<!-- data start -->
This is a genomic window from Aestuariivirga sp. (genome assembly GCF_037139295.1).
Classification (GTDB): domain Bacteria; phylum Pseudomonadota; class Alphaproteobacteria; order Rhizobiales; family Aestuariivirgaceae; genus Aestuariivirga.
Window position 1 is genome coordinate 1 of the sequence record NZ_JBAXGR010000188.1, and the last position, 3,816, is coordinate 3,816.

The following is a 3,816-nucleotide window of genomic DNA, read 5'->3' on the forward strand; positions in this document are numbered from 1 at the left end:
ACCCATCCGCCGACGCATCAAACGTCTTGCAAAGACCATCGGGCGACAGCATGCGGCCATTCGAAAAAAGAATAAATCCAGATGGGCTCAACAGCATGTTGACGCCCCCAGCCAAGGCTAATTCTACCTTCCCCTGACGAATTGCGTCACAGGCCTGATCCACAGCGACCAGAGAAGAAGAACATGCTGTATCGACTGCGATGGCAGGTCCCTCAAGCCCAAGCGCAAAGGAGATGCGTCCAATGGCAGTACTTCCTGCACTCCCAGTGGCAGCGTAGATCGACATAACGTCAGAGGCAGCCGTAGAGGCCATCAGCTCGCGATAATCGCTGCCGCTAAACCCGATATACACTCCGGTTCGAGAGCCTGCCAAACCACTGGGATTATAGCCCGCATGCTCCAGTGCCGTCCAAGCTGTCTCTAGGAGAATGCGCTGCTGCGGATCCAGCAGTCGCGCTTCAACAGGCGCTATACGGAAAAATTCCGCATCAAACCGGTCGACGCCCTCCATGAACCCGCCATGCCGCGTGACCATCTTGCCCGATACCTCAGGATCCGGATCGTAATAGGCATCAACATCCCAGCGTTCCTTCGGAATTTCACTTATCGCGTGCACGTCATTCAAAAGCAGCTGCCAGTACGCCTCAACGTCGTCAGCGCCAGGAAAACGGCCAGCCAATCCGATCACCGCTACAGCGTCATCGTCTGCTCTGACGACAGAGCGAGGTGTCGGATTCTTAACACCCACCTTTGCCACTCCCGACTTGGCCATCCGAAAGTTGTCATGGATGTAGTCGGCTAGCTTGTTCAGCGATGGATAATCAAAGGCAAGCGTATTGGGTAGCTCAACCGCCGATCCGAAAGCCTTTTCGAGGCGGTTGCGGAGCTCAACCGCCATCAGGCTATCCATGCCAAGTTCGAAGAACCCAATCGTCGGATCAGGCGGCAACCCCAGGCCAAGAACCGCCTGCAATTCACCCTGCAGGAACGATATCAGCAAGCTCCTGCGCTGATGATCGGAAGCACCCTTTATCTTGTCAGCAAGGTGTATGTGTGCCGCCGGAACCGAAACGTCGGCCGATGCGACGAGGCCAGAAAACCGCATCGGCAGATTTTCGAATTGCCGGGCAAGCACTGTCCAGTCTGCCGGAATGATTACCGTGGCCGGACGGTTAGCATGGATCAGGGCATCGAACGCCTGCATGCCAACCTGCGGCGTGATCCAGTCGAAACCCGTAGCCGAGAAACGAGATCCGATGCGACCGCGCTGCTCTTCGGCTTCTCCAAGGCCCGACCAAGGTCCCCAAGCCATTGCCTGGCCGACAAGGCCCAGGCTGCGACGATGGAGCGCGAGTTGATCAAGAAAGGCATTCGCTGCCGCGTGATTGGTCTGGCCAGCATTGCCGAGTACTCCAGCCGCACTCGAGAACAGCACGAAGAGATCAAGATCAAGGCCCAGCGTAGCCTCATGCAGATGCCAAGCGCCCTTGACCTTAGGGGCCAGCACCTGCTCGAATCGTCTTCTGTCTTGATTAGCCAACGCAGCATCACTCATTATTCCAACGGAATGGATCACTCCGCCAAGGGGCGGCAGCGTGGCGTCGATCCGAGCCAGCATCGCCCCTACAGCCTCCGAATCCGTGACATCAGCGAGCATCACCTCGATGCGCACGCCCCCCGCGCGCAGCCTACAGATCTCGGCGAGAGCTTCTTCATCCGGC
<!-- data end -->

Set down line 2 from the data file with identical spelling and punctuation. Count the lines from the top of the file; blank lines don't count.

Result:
Classification (GTDB): domain Bacteria; phylum Pseudomonadota; class Alphaproteobacteria; order Rhizobiales; family Aestuariivirgaceae; genus Aestuariivirga.